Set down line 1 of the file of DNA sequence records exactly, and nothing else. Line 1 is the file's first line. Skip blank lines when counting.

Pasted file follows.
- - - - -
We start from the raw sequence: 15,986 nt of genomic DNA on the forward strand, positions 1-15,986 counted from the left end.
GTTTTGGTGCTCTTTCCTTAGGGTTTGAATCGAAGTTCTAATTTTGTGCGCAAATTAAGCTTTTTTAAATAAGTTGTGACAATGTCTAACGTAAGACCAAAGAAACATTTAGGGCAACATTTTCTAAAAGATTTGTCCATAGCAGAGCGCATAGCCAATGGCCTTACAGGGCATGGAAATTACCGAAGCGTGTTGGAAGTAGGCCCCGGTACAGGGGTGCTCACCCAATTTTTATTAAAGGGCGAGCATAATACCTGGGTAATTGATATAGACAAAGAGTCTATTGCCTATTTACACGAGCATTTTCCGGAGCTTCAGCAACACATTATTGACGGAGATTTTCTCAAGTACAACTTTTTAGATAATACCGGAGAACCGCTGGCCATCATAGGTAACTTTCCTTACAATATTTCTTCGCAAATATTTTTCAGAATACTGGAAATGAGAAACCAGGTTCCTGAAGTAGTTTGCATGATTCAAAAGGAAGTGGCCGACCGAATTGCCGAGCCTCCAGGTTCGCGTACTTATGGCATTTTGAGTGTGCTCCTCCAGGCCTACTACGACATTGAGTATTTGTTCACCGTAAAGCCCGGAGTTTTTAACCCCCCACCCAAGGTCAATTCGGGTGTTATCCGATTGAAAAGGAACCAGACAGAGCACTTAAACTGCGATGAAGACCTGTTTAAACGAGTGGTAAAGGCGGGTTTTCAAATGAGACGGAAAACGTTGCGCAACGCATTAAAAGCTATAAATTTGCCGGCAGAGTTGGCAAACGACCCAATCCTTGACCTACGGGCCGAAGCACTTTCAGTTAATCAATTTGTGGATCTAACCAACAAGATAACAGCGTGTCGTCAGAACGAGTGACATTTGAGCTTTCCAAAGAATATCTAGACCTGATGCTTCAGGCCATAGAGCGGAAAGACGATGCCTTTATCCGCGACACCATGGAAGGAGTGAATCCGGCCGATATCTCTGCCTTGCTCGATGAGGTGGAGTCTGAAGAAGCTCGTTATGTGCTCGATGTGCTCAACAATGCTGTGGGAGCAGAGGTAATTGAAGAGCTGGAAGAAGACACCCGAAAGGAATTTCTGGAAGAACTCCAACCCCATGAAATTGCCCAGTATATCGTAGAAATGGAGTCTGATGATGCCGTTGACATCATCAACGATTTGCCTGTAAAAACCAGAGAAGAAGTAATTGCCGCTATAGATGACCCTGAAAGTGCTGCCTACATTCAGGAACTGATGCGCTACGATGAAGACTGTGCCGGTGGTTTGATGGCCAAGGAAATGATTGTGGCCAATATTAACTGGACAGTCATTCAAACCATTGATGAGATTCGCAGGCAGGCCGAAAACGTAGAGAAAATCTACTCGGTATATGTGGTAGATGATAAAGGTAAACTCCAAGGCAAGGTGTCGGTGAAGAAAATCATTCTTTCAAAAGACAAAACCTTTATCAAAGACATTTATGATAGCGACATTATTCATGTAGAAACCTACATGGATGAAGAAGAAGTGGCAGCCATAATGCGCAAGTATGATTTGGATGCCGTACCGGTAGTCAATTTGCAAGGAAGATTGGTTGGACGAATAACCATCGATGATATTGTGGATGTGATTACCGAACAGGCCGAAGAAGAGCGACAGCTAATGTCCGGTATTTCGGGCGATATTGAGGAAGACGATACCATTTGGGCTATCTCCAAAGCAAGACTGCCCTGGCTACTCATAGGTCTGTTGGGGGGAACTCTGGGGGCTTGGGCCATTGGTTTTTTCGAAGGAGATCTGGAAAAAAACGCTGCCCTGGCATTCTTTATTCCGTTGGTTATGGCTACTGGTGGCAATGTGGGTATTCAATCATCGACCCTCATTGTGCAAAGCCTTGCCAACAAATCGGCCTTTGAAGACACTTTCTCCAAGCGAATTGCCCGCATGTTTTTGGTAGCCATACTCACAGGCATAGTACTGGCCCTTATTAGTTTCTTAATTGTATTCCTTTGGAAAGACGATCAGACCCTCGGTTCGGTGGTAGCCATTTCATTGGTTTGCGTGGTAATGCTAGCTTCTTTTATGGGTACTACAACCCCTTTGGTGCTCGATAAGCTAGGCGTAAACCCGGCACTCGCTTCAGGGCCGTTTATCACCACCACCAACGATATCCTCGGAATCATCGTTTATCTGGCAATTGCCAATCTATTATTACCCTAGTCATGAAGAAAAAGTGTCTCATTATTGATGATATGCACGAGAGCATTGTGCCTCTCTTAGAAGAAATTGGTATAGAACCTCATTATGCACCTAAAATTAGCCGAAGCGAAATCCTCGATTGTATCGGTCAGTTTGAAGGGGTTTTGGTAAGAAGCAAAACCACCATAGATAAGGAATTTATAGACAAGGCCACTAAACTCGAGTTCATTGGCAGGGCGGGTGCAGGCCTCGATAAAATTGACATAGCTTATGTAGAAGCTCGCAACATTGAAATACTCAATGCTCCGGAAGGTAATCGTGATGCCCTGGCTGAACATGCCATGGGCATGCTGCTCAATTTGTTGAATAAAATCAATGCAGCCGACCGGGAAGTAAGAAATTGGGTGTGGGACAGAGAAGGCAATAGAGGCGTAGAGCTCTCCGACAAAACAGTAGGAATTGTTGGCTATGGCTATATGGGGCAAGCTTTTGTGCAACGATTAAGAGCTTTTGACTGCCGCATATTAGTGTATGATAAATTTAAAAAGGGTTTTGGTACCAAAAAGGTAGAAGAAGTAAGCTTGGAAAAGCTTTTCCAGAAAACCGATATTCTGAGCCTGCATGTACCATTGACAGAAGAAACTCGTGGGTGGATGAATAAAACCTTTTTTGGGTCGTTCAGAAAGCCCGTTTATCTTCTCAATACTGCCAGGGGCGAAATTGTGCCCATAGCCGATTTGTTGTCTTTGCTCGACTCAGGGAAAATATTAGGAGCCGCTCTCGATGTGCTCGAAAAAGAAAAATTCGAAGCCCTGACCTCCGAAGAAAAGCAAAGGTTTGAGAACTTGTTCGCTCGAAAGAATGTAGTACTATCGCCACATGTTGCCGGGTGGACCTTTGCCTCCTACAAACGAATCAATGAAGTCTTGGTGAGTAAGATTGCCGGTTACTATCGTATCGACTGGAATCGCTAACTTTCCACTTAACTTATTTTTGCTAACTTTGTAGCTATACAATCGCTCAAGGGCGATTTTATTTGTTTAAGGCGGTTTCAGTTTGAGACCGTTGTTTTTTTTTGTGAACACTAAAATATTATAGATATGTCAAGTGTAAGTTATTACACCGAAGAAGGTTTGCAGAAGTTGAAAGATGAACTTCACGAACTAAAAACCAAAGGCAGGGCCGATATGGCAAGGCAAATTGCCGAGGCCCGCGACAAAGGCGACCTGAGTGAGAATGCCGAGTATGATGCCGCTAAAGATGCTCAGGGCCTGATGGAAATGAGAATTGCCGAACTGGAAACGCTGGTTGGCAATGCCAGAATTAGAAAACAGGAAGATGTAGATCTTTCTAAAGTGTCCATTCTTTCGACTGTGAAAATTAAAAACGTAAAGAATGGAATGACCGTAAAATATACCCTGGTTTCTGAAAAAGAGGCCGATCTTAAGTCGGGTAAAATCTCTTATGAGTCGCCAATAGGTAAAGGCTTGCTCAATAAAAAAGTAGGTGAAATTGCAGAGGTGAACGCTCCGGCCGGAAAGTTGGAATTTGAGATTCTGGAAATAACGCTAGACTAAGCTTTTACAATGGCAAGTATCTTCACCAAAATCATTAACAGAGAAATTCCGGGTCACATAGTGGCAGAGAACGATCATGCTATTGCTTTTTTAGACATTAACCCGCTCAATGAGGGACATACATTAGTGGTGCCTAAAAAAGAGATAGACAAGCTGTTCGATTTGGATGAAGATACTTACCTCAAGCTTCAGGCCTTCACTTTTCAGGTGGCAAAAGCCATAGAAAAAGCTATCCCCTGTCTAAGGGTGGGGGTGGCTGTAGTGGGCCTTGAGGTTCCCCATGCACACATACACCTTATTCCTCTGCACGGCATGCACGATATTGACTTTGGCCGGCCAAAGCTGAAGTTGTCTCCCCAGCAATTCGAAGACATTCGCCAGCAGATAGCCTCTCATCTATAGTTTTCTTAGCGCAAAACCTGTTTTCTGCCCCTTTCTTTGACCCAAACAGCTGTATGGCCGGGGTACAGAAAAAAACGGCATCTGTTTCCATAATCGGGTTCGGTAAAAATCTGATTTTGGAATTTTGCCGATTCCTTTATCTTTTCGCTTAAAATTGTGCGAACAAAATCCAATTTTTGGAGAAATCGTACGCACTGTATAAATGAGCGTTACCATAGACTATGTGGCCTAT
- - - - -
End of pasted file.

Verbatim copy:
We start from the raw sequence: 15,986 nt of genomic DNA on the forward strand, positions 1-15,986 counted from the left end.